The Centers for Disease Control and Prevention (CDC) published a Twitter poll over the weekend in an attempt to encourage individuals that have recovered from COVID-19 to get vaccinated for the virus as soon as possible. The response they got was not what they were expecting, however.
“If you’ve already had #COVID19 and recovered, you should still get vaccinated against COVID-19,” the tweet read, with an option for users to vote true or false. By an overwhelming majority, 72.2 percent of the more than 55,000 respondents voted “false,” while 27.8 percent voted “true.”
If you’ve already had #COVID19 and recovered, you should still get vaccinated against COVID-19.
— CDC (@CDCgov) June 25, 2021
The results of the poll ultimately prompted the CDC to issue a follow-up tweet, in which the agency claimed the statement was true. The CDC also encouraged Americans previously infected with the virus to get vaccinated “as soon as you can.”
While the CDC argues any naturally developed immunity could be short-lived and insufficient, recent medical studies have suggested that individuals who have recovered from COVID-19 have lasting protection against the respiratory virus.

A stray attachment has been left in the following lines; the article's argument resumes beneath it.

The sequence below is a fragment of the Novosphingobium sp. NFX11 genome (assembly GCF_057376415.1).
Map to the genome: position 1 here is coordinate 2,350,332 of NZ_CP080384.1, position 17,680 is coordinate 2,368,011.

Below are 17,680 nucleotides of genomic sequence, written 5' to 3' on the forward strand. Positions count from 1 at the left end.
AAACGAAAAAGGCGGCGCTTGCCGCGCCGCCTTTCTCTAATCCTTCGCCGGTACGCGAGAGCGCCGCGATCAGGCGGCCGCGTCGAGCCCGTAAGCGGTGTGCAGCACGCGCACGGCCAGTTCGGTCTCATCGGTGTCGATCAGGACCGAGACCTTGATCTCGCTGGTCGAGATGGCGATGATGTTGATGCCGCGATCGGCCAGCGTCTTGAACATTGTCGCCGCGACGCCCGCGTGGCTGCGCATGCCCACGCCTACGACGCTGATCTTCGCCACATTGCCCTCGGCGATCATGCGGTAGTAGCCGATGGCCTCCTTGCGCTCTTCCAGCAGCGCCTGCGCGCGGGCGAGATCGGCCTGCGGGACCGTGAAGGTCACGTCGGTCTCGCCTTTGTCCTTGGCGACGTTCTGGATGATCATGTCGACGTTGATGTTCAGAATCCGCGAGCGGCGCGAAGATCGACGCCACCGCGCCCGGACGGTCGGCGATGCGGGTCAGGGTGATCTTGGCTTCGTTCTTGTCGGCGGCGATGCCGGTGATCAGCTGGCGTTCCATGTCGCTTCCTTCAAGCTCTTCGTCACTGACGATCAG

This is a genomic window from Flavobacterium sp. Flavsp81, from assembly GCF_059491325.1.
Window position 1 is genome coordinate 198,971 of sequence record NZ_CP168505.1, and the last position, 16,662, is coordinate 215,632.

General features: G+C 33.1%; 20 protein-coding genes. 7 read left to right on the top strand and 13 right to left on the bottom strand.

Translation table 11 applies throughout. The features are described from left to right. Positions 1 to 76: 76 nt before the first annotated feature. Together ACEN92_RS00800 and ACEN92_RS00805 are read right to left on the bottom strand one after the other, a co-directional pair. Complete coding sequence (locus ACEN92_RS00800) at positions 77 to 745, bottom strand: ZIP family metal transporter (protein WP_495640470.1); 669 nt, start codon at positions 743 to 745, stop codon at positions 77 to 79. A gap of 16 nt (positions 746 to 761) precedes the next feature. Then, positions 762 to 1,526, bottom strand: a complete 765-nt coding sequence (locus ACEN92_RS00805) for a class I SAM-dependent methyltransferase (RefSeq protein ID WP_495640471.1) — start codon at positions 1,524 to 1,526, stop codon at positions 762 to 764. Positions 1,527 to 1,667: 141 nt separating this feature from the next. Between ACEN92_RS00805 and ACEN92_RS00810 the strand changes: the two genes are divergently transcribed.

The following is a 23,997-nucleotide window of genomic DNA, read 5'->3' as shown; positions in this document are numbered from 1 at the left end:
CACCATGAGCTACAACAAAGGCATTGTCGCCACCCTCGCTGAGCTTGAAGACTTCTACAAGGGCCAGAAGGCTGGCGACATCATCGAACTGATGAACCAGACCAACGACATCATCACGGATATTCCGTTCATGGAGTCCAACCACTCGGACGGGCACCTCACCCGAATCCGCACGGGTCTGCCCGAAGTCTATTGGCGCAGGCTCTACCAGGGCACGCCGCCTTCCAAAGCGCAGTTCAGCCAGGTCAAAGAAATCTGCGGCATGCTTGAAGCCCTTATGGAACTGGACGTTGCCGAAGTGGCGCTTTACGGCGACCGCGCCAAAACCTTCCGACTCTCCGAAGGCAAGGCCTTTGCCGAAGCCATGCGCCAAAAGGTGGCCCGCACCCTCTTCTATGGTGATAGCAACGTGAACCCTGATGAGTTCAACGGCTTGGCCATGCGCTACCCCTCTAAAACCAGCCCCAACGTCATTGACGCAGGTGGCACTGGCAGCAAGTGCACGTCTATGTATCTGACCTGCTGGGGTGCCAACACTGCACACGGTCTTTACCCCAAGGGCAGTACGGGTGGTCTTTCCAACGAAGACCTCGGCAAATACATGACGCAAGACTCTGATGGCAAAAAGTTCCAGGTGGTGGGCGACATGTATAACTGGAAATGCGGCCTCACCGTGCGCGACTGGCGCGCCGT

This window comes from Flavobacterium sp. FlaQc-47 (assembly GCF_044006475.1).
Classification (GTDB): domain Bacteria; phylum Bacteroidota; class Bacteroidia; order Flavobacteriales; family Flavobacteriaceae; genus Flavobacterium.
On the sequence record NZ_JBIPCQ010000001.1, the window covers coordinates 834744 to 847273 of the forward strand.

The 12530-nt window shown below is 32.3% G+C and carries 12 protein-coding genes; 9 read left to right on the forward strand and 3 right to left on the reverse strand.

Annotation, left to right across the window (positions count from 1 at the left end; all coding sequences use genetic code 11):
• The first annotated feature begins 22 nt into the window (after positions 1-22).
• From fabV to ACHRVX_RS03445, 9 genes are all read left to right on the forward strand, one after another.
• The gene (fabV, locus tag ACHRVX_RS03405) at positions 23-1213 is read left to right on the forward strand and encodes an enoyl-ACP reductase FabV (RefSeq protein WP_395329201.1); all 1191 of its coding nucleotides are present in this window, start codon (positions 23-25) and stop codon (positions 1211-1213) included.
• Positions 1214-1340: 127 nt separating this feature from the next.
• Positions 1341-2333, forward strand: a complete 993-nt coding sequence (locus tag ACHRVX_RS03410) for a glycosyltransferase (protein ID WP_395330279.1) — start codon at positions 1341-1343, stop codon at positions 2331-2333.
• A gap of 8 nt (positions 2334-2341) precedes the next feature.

Published in the scientific journal Nature, a study conducted by researchers at the Washington University School of Medicine in St. Louis found that not only were previously infected people still pumping out antibodies months after infection, but that such immunity could potentially last up to a lifetime.
“Long-lived bone marrow plasma cells (BMPCs) are a persistent and essential source of protective antibodies,” the study read. “Individuals who have recovered from COVID-19 have a substantially lower risk of reinfection with SARS-CoV-2.”
“Overall, our results indicate that mild infection with SARS-CoV-2 induces robust antigen-specific, long-lived humoral immune memory in humans,” the study concluded.
The senior author of the study, Dr. Ali Ellebedy, an associate professor of pathology and immunology, notes that the natural decrease in antibody levels following an infection can send the wrong message that an individual is left without any form of protection against the virus.
“Last fall, there were reports that antibodies wane quickly after infection with the virus that causes COVID-19,
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